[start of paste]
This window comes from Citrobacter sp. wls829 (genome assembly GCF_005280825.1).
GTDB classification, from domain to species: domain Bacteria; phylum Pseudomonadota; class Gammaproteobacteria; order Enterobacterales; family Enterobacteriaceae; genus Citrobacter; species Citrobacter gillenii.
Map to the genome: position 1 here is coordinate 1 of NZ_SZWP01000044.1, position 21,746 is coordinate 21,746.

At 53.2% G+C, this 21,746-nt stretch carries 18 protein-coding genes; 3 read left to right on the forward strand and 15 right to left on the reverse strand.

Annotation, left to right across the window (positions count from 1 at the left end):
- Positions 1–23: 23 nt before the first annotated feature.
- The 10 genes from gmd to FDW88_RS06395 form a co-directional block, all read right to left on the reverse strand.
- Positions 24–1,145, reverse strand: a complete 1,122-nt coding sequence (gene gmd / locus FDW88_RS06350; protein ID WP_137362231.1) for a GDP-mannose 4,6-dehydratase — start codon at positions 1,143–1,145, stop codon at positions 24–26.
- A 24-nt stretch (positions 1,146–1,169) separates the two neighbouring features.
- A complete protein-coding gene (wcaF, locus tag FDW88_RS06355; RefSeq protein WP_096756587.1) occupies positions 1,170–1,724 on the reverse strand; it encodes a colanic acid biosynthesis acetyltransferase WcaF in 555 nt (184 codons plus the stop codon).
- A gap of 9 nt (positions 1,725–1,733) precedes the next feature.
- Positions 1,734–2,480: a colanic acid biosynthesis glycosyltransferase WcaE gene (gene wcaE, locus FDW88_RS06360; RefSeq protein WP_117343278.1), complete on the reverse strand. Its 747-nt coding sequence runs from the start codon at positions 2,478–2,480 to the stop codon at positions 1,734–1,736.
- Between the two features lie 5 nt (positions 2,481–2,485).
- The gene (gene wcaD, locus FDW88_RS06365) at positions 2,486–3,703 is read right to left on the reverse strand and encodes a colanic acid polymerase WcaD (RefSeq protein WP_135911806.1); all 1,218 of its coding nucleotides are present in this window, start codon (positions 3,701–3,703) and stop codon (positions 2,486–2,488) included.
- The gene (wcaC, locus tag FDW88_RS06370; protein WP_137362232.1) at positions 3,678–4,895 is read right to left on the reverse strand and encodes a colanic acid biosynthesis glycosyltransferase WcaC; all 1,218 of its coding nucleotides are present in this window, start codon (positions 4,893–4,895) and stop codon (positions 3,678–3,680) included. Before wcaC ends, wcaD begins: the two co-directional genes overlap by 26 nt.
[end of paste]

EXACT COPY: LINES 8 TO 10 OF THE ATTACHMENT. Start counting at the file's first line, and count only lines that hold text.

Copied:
- Positions 24–1,145, reverse strand: a complete 1,122-nt coding sequence (gene gmd / locus FDW88_RS06350; protein ID WP_137362231.1) for a GDP-mannose 4,6-dehydratase — start codon at positions 1,143–1,145, stop codon at positions 24–26.
- A 24-nt stretch (positions 1,146–1,169) separates the two neighbouring features.
- A complete protein-coding gene (wcaF, locus tag FDW88_RS06355; RefSeq protein WP_096756587.1) occupies positions 1,170–1,724 on the reverse strand; it encodes a colanic acid biosynthesis acetyltransferase WcaF in 555 nt (184 codons plus the stop codon).